Why Is It Important to Diagnose Prediabetes?
Don’t let the “pre” in prediabetes lead you to believe that it’s not really a problem. There are steps that you can take now to prevent prediabetes from becoming type 2 diabetes and to reduce the risk of heart attack and stroke. A prediabetes diagnosis does not mean you will definitely develop type 2 diabetes—healthy lifestyle changes or taking metformin can dramatically reduce your risk of developing diabetes and delay its onset. A landmark study called the Diabetes Prevention Program demonstrated that among persons with prediabetes, intensive lifestyle changes dramatically reduced the development of diabetes by 58% (or approximately half). These changes may include
- eating a healthy diet,
- exercising regularly (for example, 30 minutes of brisk walking per day, 5 days a week),
- and losing weight (7% of body weight, which, for example, would be about 14 pounds in a 200-pound person).
In some cases of prediabetes where lifestyle changes are not feasible or practical, the medication metformin may be prescribed. It is particularly effective for people with severe obesity or a history of gestational diabetes. However, metformin is not currently approved by the Food and Drug Administration for the treatment of prediabetes.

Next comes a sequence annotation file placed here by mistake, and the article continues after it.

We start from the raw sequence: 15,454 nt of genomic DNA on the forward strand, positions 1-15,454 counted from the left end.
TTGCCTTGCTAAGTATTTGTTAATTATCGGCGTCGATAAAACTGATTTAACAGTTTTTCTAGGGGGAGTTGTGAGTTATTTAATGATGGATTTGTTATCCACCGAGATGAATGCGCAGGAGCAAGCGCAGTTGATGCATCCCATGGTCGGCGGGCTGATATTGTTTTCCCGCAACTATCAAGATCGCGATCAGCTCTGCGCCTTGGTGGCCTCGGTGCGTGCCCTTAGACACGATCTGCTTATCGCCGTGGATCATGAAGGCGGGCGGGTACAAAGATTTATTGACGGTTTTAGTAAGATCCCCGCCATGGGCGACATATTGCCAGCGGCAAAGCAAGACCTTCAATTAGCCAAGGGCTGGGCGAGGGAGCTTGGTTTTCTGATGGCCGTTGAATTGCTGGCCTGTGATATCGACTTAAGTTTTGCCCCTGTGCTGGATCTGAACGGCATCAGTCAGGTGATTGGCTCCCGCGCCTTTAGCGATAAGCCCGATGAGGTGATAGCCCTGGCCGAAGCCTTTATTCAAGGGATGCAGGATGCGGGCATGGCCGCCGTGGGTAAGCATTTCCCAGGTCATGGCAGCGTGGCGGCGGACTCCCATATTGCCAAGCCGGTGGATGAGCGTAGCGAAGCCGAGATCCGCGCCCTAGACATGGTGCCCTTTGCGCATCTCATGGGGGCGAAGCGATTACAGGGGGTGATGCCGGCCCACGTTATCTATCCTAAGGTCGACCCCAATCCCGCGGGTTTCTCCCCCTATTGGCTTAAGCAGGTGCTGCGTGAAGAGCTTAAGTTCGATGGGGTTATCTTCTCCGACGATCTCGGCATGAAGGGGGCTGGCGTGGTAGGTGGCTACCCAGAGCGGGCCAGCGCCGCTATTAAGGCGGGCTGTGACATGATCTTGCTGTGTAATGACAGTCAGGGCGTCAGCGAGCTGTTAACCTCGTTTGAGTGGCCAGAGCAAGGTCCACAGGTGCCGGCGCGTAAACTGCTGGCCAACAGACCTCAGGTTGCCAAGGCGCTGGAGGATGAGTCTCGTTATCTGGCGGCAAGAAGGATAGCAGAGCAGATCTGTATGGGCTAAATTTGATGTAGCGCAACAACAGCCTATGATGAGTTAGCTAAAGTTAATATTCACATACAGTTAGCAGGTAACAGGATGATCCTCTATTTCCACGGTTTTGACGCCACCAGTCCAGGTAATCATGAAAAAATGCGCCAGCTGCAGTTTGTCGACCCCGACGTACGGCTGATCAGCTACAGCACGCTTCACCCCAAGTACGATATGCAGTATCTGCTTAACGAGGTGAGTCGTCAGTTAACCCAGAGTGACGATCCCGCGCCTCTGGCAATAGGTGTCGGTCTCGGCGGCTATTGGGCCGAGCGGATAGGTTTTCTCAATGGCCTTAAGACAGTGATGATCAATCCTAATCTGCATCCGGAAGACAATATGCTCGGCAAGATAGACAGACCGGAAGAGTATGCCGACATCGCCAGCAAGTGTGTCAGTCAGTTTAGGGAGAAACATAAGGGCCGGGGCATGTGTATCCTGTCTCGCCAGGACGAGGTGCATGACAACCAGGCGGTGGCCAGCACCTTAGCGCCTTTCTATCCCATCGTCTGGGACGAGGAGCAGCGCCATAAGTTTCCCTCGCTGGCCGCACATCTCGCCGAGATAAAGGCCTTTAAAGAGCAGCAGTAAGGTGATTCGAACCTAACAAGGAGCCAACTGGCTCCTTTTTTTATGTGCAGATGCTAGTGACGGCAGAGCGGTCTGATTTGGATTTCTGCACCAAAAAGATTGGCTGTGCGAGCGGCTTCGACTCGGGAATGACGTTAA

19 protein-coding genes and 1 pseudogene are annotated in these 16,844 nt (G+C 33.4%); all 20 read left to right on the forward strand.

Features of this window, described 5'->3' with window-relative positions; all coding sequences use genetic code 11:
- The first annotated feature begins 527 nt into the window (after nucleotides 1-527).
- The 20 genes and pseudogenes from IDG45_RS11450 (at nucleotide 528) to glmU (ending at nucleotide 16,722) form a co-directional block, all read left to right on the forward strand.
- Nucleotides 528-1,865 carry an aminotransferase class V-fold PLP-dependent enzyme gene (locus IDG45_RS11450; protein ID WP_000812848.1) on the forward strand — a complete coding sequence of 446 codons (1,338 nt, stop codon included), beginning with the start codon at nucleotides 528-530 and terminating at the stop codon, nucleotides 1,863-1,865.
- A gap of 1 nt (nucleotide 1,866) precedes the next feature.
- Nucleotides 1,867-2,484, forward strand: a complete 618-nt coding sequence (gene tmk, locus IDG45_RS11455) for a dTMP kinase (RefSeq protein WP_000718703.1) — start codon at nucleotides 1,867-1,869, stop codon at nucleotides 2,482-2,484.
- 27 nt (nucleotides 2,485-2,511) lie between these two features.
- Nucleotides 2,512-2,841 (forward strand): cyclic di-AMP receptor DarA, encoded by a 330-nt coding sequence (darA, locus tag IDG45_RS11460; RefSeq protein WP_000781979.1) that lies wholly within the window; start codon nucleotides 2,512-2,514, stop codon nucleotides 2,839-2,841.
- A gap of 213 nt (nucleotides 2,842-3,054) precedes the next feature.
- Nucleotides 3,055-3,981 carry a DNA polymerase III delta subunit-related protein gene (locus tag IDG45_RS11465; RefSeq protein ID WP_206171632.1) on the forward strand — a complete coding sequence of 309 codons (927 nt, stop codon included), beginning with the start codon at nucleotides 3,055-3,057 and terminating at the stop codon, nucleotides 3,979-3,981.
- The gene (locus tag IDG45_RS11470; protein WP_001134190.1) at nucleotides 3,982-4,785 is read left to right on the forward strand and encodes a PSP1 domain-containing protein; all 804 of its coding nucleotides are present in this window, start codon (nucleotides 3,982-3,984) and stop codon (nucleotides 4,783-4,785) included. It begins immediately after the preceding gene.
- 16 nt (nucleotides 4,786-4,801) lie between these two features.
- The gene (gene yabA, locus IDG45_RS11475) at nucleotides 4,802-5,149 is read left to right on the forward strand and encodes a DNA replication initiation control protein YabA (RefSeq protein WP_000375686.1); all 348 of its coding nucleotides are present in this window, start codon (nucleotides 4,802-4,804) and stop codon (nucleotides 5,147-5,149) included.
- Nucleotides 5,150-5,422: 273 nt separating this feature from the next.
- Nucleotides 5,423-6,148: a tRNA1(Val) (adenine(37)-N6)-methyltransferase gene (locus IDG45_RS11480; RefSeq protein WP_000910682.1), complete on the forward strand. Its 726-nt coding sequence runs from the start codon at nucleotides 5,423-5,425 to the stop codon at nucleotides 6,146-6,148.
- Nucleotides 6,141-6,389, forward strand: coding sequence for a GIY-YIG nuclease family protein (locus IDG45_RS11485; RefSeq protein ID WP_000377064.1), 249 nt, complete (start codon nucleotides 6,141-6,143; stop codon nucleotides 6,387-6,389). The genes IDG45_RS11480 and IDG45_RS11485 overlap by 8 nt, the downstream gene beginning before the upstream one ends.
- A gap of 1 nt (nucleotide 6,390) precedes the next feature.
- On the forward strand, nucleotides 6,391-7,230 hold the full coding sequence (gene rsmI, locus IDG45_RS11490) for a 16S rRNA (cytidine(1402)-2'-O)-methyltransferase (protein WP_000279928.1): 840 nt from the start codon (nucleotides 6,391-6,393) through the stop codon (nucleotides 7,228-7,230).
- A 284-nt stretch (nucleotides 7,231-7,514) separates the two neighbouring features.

What Does It All Mean?
- Many different tests can be used to diagnose prediabetes. These are the same as those used to diagnose diabetes but use lower glucose cutoffs to define an abnormal test.
- Prediabetes is not just a “precursor” state to diabetes. It can be related to the development of multiple medical conditions, such as heart disease, stroke, and even nerve damage.
- Lifestyle changes, including dietary modifications and regular physical activity that result in modest weight loss (7%), can dramatically reduce the development of diabetes in persons with prediabetes. Ask your health care provider about programs based on the Diabetes Prevention Program that may be in your area. Some of these may be covered by insurance.
- Without appropriate lifestyle changes or metformin treatment, many people with prediabetes will develop type 2 diabetes within 5 years. Even more concerning, the majority of people with prediabetes will go on to develop diabetes in their lifetimes.
Dr. Rita Kalyani is an Associate Professor of Medicine at Johns Hopkins University School of Medicine in the Division of Endocrinology, Diabetes & Metabolism. She is an active clinician in the Johns Hopkins Comprehensive Diabetes Center. Dr. Kalyani directs the Diabetes Management Service for Johns Hopkins’ Total Pancreatectomy Islet Auto Transplant Program. She is a new member of the DiabetesSisters Board of Directors.
This excerpt is taken from "Diabetes Head to Toe: Everything You Need to Know about Diagnosis, Treatment, and Living with Diabetes" by Dr. Rita Kalyani, Dr. Mark Corriere, Dr. Thomas Donner, and Dr. Michael Quartuccio. Published by Johns Hopkins University Press © 2018. Reprinted by permission of the publisher.